French authorities have announced that France will deploy 10,000 troops to ensure security in "sensitive" areas of the country following last week's attacks in France which left 17 people dead, the country's defense minister has said.
Jean-Yves Le Drian, France's Defense Minister called the deployment "an unprecedented mobilization of the armed forces as part of a civil protection mission" on Monday at the end of the crisis meeting at the Elysee Palace, the official presidential residence.
He said: "The president asked the armed forces to participate in the security of sensitive areas of the country due to the scale of the threats that exist."
"We have decided that, from Tuesday night, 10,000 troops will be deployed in sensitive areas throughout the territory."
Manuel Valls, France’s Prime Minister, told the BFM TV: "The alarm level in the fight against terrorism has been maximized.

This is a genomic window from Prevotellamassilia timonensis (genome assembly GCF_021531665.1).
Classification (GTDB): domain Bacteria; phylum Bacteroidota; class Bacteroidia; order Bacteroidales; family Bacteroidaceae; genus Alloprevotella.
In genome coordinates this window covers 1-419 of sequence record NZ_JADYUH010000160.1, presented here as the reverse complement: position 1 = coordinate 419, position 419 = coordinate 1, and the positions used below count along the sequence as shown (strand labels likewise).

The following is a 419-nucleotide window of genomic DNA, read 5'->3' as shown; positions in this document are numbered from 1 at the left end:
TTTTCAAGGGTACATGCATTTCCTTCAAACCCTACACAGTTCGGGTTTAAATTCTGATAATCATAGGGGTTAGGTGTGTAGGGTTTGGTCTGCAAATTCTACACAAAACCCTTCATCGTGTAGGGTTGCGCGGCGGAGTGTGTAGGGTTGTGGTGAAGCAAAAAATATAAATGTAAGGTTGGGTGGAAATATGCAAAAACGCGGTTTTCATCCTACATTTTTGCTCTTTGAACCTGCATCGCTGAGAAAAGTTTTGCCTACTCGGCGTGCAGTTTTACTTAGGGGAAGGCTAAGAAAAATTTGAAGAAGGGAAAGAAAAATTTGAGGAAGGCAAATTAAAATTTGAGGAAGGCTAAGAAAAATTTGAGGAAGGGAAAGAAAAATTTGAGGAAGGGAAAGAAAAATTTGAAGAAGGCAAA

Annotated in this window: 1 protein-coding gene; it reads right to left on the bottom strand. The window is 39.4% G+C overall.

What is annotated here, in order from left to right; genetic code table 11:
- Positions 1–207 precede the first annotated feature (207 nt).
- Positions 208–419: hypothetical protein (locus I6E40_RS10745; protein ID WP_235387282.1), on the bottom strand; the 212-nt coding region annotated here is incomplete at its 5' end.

The Vigipirate system, France's national security alert system created by President Valery Giscard d'Estaing in 1978, was raised to "attack alert" after the shooting at the headquarters of Charlie Hebdo in Paris, the first in a series of attacks in the country last week.
Valls said Amedy Coulibaly, the gunman who killed four people a day in a kosher supermarket in the French capital on Friday, a day after shooting dead a 27-year-old policewoman Clarissa Jean-Philippe in Montrouge, southern Paris, was probably helped by unknown assistants.
The troop deployment came a day after more than 55 world leaders and an estimated crowd of up to two million people marched in Paris in a symbolic unity march to pay tribute to the victims of last week's attacks.
Said and Cherif Kouachi were killed in a shootout with police at a printing business in a village north of Paris on Friday, two days after they stormed the Charlie Hebdo magazine offices and killed 12 people.